“The bolts on this route are all rusty and totally sketchy. Someone needs to replace them before someone gets hurt.”
The sentiment is becoming more common. As classic routes age and our “little” community grows into a new era of heavy use, hardware can become rusty and suspect. Often these routes weren’t developed with hordes of climbers in mind. I know I’m not the only one who has fought through a crux, arms bursting with a fiery pump, only to arrive at an anchor so grody and old that it made my stomach turn to weight it and lower.
So who is “someone” anyway? Most climbers don’t know the first thing about installing, updating, or replacing hardware—and that’s OK. Sure, it’d be nice if more folks carried a small crescent wrench in their crag bag for the occasional spinning hanger, but the job of updating old, manky hardware is best left to those who really know their stuff.
If anyone takes on this thankless burden, it’s most often a local climbing organization (LCO). These LCOs tend to be nonprofits run by volunteers from their respective communities. They rely on donations in order to replace fixed hardware, build trails, grow relationships with land management, etc. The American Safe Climbing Association (ASCA) is another critical nonprofit that often leads the way for LCOs by providing resources and guidance. According to their website, the ASCA has replaced over 20,000 bolts across the country. That’s about two literal tons of work. Bravo!
So, how much help do these organizations really need? How much does it cost to replace the hardware on a route? To figure that out, let’s imagine that it’s time to replace every bolt on the well-loved Horseshoe Canyon Ranch route, Orange Crush (5.10a). This single pitch route has fourteen lead bolts and a two-bolt anchor in fantastic Arkansas sandstone. Let’s assume we’re paying full price for the cheapest hardware, meaning thin, short bolts, made of plated steel (substandard), and with minimal anchor gear. Here’s what our shopping list would look like (not including the tools needed to complete the task):
- Plated steel 3/8” x 2 ¼” five-piece bolt – $1.75 each
- Plated steel hanger – $3.45 each
- Plated steel 3/8” hanger with single rap ring – $6.45 each
- 16 bolts x $1.75 = $28.00
- 14 hangers x $3.45 = $48.30
- 2 hangers with ring x $6.46 = $12.90
- US domestic shipping = ~$20.00
Even while skimping on quality, updating the hardware on one single-pitch sport climb will cost us over a hundred dollars. Let’s see what our price tag would be if we used some of the beefiest modern hardware:
- Stainless steel ½” x 4 ¾” five-piece bolt – $11.95 each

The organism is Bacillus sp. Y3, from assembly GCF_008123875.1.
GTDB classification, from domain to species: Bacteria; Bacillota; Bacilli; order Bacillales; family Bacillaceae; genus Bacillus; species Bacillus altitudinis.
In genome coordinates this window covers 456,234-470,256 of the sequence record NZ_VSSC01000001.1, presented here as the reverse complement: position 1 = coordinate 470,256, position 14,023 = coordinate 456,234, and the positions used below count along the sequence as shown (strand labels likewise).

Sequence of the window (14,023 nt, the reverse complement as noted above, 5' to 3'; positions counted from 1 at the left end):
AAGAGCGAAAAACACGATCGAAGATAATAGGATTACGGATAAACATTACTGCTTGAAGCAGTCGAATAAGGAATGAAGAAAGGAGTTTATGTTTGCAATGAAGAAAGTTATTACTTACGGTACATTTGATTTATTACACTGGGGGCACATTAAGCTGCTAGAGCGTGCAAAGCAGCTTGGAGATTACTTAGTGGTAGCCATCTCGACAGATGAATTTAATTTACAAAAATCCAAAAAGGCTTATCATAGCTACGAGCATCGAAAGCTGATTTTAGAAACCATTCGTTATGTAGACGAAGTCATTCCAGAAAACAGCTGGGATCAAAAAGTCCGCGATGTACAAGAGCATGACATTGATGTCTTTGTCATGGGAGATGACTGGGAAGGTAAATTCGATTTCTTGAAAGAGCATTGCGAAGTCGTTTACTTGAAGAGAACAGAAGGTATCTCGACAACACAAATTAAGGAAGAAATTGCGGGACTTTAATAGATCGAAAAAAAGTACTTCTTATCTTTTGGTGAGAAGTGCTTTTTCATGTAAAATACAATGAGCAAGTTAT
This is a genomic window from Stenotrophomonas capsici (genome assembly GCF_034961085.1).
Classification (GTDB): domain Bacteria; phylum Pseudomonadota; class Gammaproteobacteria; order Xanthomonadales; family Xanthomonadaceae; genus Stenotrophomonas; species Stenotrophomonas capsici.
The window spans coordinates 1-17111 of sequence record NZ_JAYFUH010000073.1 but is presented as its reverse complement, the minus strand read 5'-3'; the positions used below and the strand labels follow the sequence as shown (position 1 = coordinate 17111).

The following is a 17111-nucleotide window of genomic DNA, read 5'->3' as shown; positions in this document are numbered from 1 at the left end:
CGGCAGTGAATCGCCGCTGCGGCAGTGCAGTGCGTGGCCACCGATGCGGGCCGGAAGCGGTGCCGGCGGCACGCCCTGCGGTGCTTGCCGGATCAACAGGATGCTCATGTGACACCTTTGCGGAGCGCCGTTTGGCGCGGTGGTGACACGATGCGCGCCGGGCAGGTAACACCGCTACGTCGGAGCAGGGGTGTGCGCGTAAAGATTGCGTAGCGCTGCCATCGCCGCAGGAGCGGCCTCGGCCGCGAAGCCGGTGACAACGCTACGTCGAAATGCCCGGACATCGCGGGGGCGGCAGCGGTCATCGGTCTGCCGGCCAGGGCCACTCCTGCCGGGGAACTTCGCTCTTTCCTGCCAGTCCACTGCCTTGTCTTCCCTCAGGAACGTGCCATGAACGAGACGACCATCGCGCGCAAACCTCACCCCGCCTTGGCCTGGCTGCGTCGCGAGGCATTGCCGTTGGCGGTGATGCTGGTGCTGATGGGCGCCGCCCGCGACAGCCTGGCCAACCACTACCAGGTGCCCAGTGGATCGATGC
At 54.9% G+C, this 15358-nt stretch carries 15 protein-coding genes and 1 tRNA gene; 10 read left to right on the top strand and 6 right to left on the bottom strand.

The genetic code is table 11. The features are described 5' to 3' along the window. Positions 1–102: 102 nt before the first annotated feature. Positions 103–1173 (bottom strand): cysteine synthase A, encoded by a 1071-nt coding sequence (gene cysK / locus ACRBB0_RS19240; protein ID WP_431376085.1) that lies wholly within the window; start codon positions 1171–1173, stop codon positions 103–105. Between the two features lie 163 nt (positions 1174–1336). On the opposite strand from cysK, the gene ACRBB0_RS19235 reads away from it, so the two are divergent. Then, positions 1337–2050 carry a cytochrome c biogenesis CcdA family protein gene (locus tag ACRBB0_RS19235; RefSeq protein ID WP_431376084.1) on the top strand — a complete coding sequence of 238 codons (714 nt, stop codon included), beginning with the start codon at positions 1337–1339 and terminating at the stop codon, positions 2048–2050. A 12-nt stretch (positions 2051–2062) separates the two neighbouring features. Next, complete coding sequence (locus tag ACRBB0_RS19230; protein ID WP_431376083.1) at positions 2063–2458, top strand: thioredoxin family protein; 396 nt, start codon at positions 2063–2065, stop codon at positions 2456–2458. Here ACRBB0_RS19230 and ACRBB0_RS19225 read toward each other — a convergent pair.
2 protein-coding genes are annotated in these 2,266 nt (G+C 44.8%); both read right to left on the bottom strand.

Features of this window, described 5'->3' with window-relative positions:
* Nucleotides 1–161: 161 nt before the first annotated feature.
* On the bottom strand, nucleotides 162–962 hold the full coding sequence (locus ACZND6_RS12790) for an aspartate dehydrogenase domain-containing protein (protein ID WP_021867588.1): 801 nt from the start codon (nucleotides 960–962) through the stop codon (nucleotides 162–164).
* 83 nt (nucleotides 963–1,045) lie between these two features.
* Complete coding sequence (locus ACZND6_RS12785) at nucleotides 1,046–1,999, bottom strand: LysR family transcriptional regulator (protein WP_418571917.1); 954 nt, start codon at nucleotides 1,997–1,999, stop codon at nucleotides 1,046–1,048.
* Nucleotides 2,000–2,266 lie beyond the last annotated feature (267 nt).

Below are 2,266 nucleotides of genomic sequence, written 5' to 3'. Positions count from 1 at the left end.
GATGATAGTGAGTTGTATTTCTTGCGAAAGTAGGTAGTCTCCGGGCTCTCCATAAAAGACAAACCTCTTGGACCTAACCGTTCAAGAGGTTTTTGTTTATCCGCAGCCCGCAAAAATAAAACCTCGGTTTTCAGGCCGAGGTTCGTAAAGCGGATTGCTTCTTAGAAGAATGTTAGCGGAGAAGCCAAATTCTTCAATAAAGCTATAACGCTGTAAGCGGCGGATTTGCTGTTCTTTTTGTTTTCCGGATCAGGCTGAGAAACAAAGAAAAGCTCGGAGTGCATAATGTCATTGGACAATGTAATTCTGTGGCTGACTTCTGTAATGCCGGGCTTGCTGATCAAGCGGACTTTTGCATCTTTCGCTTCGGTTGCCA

- Stainless steel hangers – $3.65 each
- Stainless steel hanger, chain, ring combo – $21.95
- 16 bolts x $11.95 = $191.20
- 14 hangers x $3.65 = $51.10
- 2 hanger, chain, ring combo x $21.95 = $43.90
- US domestic shipping = ~$20.00
Whether we’re pinching pennies or pulling out all the stops, we’re spending $100-$300 to update this one single-pitch route. Imagine how much it’d cost if it was time to replace the other ten classics at the crag. Or if this was a wall of multipitch sport lines! Even if we used the cheapest gear, we’d have a bill well into the thousands before we started the actual work.
Replacing bolts is no small job. In some cases, it can be as easy as pulling out the old bolt with your fingers, but in others it may require a hammer drill and specialty tools. Considerable time and care is given to preserve the original hole for reuse. It could take hours to replace just a few stubborn bolts. This craftsmanship is paramount to the new bolt’s integrity and visual impact on the wall.
There’s no getting around it, these routes are expensive. If you’re clipping bolts, I hope you feel a duty to participate in their upkeep. A great way to get started is to visit the Access Fund’s handy directory to see if there is an active LCO in your area. Remember, volunteering your time is always a great alternative if you don’t have money to throw around. Additionally, consider holding off on buying that one beer and give $5 to the ASCA instead.
If you can’t donate or volunteer to these or similar organizations, no one at the crag is going to shame you. Your partners will still give you a good belay, and you’ll still enjoy your days of climbing. However, I do think I heard a scientist once say that gravity has a stronger effect on those whose souls are heavy with guilt.
Dakota Walz spends many of his days (and nights) working in an ambulance, serving the burbs north of Denver. His recent travel-adventure book is called Everything I Loved More.